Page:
Many of those kids have jobs, too. The school requires it – so the kids, many of whom struggled in traditional schools, learn responsibility. It’s not unusual for the family to need the teen-age child’s income, as well.

Caligiuri can relate to a lot of the parents she works with. She held down two jobs while being a single parent to her daughter. Her daughter’s 23 and out of the house now, but Caligiuri still works four nights a week counseling adults at the Samaritan Center in Edwards. And this is despite recently earning a doctorate degree.

“That’s the reason I went back to school; in education, the only way you can earn more money is to take more classes,” she said.

So why can’t she cut back to just one job? Caligiuri says she’s no workaholic.

“I haven’t quite figured that piece out,” she said. “I spend more than I make. There’s nothing extravagant about my lifestyle.”

Putting her daughter through college was expensive, and she goes on vacation every year. She recently signed up for a Pilates class in an effort to schedule more time for herself. Lately, she’s been working about 50 hours a week.

She’s no martyr, though. Caligiuri just likes her jobs.

“I love being here and that’s really the thing that drives me,” she said. “I never say I’m going to work; I’m coming to school.”

Janet Hill is keeping the Vail dream alive, though. Hill moved to the valley 26 years ago. In her former life, she was the manager of Stonebridge Ranch Country Club in Dallas, where the annual dues are about as demanding as the clientele. Hill said a typical day would begin around 5:45 a.m. and end around 9:15 p.m. She worked extra hard to gain the respect of men who might doubt her abilities because of her gender.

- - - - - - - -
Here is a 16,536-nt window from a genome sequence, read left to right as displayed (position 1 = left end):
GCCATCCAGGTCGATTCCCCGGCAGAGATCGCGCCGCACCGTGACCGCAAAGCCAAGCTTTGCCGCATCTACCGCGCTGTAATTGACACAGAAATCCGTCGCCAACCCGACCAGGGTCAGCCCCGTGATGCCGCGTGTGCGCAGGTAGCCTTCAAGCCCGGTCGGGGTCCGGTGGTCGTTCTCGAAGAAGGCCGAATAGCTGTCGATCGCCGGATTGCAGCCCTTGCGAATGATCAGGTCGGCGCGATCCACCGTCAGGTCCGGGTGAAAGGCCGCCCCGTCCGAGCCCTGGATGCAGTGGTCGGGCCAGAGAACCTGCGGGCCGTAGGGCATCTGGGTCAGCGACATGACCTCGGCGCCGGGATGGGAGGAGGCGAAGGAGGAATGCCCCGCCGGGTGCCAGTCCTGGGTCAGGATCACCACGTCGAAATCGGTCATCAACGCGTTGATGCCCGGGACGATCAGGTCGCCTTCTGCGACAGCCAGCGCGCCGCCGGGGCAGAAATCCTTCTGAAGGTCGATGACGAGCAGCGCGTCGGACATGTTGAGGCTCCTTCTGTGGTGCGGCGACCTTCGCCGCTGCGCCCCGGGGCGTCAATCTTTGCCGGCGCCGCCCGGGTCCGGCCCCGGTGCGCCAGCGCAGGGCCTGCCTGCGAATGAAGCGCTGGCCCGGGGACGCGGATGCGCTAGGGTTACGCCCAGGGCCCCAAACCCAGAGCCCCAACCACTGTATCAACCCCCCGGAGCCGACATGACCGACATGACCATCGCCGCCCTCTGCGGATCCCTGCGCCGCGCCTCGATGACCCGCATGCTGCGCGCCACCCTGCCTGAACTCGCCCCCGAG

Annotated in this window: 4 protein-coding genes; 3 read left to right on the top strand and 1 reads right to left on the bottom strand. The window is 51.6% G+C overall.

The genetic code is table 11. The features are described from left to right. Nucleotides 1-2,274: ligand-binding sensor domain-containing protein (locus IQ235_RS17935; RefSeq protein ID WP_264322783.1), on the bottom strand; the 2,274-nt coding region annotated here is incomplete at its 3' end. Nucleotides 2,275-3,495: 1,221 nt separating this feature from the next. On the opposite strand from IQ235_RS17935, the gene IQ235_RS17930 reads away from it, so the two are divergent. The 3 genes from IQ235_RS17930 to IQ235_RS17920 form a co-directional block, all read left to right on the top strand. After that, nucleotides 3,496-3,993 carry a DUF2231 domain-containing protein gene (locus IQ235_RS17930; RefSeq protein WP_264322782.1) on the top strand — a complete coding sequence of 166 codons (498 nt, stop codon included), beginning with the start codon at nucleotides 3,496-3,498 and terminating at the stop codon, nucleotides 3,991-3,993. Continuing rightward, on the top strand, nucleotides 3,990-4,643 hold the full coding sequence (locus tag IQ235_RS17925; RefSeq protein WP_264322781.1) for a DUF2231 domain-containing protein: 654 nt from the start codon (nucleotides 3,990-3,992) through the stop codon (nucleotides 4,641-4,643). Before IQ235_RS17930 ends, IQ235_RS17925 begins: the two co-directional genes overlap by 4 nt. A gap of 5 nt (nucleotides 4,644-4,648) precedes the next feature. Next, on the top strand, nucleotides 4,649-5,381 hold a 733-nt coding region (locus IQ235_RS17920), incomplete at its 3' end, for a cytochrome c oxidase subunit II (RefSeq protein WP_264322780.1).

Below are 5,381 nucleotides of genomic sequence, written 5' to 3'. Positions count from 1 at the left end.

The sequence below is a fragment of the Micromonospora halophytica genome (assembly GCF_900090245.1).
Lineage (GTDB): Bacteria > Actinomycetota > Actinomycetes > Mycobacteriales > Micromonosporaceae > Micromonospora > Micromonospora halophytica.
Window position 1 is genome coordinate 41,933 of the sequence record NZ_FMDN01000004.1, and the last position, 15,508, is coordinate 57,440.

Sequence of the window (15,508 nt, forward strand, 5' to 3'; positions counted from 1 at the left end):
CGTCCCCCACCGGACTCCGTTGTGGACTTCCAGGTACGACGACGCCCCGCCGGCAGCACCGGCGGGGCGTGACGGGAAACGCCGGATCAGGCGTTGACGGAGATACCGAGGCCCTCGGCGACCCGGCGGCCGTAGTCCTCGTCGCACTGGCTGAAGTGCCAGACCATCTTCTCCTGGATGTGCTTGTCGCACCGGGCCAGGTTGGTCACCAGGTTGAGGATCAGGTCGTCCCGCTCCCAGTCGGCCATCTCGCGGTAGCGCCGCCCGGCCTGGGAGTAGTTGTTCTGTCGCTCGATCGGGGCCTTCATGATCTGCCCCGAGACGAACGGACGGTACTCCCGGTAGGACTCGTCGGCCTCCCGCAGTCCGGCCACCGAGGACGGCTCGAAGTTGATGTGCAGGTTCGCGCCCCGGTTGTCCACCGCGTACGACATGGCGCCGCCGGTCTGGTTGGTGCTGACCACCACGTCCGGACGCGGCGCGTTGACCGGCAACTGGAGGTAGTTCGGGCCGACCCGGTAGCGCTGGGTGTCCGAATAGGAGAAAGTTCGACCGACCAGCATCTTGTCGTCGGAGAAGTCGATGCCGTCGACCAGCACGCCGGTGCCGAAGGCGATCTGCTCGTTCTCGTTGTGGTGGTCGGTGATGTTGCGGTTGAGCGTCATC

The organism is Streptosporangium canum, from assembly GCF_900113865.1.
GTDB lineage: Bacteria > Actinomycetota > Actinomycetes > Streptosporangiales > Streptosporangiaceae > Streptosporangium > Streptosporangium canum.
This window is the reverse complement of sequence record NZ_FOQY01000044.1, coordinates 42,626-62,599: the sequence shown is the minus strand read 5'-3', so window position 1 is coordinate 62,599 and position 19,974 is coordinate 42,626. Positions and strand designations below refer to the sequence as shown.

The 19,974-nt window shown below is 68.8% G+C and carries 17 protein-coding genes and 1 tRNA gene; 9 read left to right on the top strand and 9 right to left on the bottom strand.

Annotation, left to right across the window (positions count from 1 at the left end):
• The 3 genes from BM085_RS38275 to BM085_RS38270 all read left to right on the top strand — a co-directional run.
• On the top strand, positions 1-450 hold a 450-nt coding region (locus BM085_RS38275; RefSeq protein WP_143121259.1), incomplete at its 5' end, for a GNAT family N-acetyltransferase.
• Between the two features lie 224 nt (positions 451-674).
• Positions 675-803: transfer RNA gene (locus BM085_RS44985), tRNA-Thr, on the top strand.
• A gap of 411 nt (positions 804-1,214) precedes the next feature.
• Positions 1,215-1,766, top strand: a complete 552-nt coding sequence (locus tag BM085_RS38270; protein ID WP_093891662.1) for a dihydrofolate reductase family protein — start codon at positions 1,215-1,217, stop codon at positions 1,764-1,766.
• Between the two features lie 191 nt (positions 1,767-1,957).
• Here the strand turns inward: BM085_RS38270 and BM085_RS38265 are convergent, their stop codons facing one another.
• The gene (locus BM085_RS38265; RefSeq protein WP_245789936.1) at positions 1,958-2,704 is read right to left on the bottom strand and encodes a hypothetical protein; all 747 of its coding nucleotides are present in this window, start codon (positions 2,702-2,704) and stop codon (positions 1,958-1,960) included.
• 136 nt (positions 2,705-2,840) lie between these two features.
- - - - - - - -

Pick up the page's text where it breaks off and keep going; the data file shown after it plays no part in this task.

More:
After the club was bought out by another company Hill opted to leave. She headed for Vail, a vacation spot she had visited for years. “I wanted the lifestyle I saw in the original, old Vail post office; people wearing flannel shirts and jeans and dogs laying on their feet,” she said.

So, she traded in her fake nails and high heels for jeans and hiking boots.

These days, Hill is the co-partner of a property management company. She still works hard – friend Holly Perry, an equally hard-working team manager of Keller Williams said Hill was one of the few people Perry knew who worked as hard as she did. She and her business partner are responsible for tidying up second-home owner homes, taking care of any emergencies (like flooding from a broken water pipe) and picking up mail.

“It’s quite the opposite of a razzle-dazzle job,” Hill said. “This morning I’ve already put 15 Christmas boxes inside houses, shoveled sidewalks.”

Hill is on call, but her clients don’t care when she works. She stays organized and she’s efficient – “I get stuff done by 10 a.m. that most people take all day to do.”

That’s how Hill can take care of some of her jobs in the morning, ski in the afternoon, and finish up in the evening. She guessed she works about 35 hours a week on average, instead of the 80 or so she logged in Dallas.

She’s known of people like her who moved here to slow down, but couldn’t. “They don’t survive here long,” she said.

Hill’s also known of people, worked with people, who work crazy hours and several jobs.

And she’s not one of them anymore.

“It’s spoiled the quality of their life,” Hill said. “There’s no dating, they’re waiting tables in the morning. They have an office job, work nights as a bouncer and there’s not much room for sleep and fun.”